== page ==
Canadian Forest Service Publications
Genetic variation and control of chloroplast pigment concentrations in Picea rubens, Picea mariana and their hybrids. I. Ambient and elevated [CO2] environments. 2007. Major, J.E.; Barsi, D.C.; Mosseler, A.; Campbell, M. Tree Physiology 27: 353-364.
Issued by: Atlantic Forestry Centre
Catalog ID: 26606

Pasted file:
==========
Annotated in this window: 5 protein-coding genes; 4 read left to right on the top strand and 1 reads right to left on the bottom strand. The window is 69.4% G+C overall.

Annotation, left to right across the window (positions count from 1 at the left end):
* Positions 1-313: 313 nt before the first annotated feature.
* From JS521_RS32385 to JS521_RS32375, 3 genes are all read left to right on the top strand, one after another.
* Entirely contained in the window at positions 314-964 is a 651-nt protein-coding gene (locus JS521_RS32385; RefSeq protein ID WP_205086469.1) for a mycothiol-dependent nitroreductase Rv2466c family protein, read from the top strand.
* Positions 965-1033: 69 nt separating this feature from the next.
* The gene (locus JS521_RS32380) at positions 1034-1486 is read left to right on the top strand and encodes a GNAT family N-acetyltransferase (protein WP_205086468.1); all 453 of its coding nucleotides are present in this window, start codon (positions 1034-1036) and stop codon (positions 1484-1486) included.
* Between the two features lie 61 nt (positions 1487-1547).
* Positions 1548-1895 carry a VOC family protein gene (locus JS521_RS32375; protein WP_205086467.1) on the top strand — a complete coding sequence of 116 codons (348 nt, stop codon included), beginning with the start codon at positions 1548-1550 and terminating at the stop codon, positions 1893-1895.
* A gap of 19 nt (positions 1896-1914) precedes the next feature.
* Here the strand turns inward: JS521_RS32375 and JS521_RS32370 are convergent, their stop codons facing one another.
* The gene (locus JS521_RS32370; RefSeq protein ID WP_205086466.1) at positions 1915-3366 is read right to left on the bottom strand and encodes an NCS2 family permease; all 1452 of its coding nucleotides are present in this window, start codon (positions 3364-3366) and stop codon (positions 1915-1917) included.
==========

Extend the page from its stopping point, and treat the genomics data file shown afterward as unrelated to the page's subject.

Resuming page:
Traits related to light-energy processing have significant ecological implications for plant fitness. We studied the effects of elevated atmospheric CO2 concentration ([CO2]) on chloroplast pigment traits of a red spruce (RS0 (Picea rubens Sarg.)-black spruce (P. mariana (Mill.) B.S.P.) genetic complex in two experiments: (1) a comparative species’ provenance experiment from across the near-northern part of the RS range; and (2) an intra- and interspecific controlled-cross hybrid experiment. Results from the provenance experiment showed that total chlorophyll (a + b) concentration was, on average, 15% higher in ambient [CO2] than in elevated [CO2] (P < 0.001). In ambient [CO2], BS populations averaged 11% higher total chlorophyll and carotenoid concentrations than RS populations (P < 0.001). There were significant species, CO2, and species × CO2 interaction effects, with chlorophyll concentration decreasing about 7 and 26% for BS and RS, respectively, in response to elevated [CO2]. Results from the hybrid experiment showed that families with a hybrid index of 25 (25% RS) had the highest total chlorophyll concentrations, and families with hybrid indices of 75 and 100 had among the lowest amounts. Initial analysis of the hybrid experiment supported a more additive model of inheritance; however, parental analysis showed a significant and predominant male effect for chlorophyll concentration. In ambient and elevated [CO2] environments, crosses with BS males had 10.6 and 17.6% higher total chlorophyll concentrations than crosses with hybrid and RS males, respectively. Our results show that chlorophyll concentration is under strong genetic control, and that these traits are positively correlated with productivity within and across species.Asignificant positive correlation between chlorophyll concentration and the ratio of total plantNto root dry mass was also found (r = 0.872). The data indicate that RS would probably be at a competitive disadvantage in an environment with high CO2 concentrations.